Who Do I Listen To?
Powerlifters in general are bombarded with information coming from all directions. Information is very accessible through the internet, books, video tapes, and other powerlifters. The question is who do I listen to? This dilemma is especially pertinent to the novice powerlifter.
Before a novice lifter can answer the question of whom do I listen to, there are two major questions that must answered.
- Am I going to use supportive gear?
- Am I going to use performance enhancing drugs?
Who you learn from should reflect how you answer the previous questions.
If you are a lifter who doesn’t use performance enhancing drugs, who do you need to learn from? The obvious answer is you need to listen to someone who is knowledgeable about drug free lifting. Why is this true? Training methods are very different for a chemically enhanced lifter versus a drug free lifter. Drug free athletes do not recuperate nearly as fast as chemically enhanced lifters. Beware that many training programs that are found in magazines and videos are written / created by chemically enhanced lifters. Most of these programs are not suitable for the drug free lifter. Such training programs will beat down a drug free lifter and cause overtraining in a matter of weeks because of the recuperation factor. Having said that, many of these popular training philosophies are solid and will work for the drug free lifter provided the work volume is altered and extra recuperation time is included. So, it just makes sense for drug free lifters to learn from other experienced drug free lifters who have built legitimate drug free training philosophies. On the other hand, the same is true for the drug enhanced lifter. For those planning to use performance enhancing drugs (I do not recommend using these drugs!) you need to use a program that caters to chemically enhanced lifters. If you use a drug free program it will probably be too tame for you.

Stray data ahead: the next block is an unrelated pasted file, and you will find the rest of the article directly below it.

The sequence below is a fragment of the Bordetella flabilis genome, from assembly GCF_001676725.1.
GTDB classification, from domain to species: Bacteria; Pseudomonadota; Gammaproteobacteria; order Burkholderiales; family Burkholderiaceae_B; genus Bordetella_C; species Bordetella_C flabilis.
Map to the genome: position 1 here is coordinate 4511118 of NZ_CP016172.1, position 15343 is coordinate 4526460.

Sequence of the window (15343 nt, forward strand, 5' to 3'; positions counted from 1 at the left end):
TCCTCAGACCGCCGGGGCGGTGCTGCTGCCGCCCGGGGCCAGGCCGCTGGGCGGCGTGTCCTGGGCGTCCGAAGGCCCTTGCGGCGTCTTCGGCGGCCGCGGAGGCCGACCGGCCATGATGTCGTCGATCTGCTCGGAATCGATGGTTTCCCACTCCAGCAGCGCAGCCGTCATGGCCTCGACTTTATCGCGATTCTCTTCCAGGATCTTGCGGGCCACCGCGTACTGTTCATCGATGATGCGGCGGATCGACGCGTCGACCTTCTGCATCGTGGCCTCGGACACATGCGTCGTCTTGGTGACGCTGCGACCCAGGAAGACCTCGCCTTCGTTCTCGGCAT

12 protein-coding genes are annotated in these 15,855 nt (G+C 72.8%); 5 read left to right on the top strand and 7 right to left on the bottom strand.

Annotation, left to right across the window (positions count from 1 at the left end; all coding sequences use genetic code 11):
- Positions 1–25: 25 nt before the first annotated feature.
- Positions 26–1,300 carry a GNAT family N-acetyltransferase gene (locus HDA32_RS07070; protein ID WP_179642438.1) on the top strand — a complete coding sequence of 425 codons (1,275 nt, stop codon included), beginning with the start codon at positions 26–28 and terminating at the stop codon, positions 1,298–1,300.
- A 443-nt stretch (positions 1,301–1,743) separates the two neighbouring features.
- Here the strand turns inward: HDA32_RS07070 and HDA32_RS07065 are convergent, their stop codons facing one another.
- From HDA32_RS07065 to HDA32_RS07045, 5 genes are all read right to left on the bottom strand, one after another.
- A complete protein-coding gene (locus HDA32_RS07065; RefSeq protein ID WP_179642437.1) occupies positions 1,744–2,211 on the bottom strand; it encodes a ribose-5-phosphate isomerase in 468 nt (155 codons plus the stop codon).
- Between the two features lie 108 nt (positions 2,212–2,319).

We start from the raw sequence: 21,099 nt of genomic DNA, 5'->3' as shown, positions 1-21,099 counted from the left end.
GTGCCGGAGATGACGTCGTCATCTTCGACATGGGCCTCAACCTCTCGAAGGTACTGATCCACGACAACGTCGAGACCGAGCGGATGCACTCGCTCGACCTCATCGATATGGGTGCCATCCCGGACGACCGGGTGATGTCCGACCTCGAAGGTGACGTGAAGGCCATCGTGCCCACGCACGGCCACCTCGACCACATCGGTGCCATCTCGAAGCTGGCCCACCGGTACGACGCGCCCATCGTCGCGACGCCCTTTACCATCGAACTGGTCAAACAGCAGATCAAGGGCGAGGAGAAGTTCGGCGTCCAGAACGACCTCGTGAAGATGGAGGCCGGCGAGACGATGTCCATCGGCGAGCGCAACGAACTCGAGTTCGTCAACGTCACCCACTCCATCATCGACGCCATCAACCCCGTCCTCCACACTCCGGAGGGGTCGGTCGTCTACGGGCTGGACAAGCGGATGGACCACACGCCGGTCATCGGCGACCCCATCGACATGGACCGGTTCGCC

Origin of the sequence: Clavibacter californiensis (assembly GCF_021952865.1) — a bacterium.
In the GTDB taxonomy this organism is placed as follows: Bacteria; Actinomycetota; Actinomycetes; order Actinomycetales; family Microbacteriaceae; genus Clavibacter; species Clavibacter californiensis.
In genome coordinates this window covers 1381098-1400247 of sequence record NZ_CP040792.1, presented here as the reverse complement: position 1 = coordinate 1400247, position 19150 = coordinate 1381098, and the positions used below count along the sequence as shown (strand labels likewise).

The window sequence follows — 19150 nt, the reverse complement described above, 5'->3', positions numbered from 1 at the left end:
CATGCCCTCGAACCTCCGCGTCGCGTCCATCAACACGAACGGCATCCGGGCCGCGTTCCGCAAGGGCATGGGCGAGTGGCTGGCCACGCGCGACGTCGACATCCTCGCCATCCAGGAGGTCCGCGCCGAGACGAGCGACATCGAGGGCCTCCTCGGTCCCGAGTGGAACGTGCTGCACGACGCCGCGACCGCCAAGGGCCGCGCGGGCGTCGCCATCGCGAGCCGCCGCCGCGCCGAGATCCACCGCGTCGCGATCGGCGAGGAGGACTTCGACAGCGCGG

Same goes for the raw lifter. Most popular training programs today are set up for lifters that use supportive gear. Some training techniques are not as beneficial for raw lifters as others are. Therefore, a raw lifter should learn from lifters that are experienced in raw training. Conversely, the equipped lifter should take advantage of training programs that support equipped lifting.
Now, none of this is brain surgery but it amazes me that so many powerlifters continue to study and apply training philosophies that are not geared toward their personal needs. I am not saying you shouldn’t listen and learn from everyone. I am saying your primary source for information should come from those who train and compete the same way you do.
CFT, CSN, YFS
“Better than a thousand days of diligent study is one day with a great teacher”.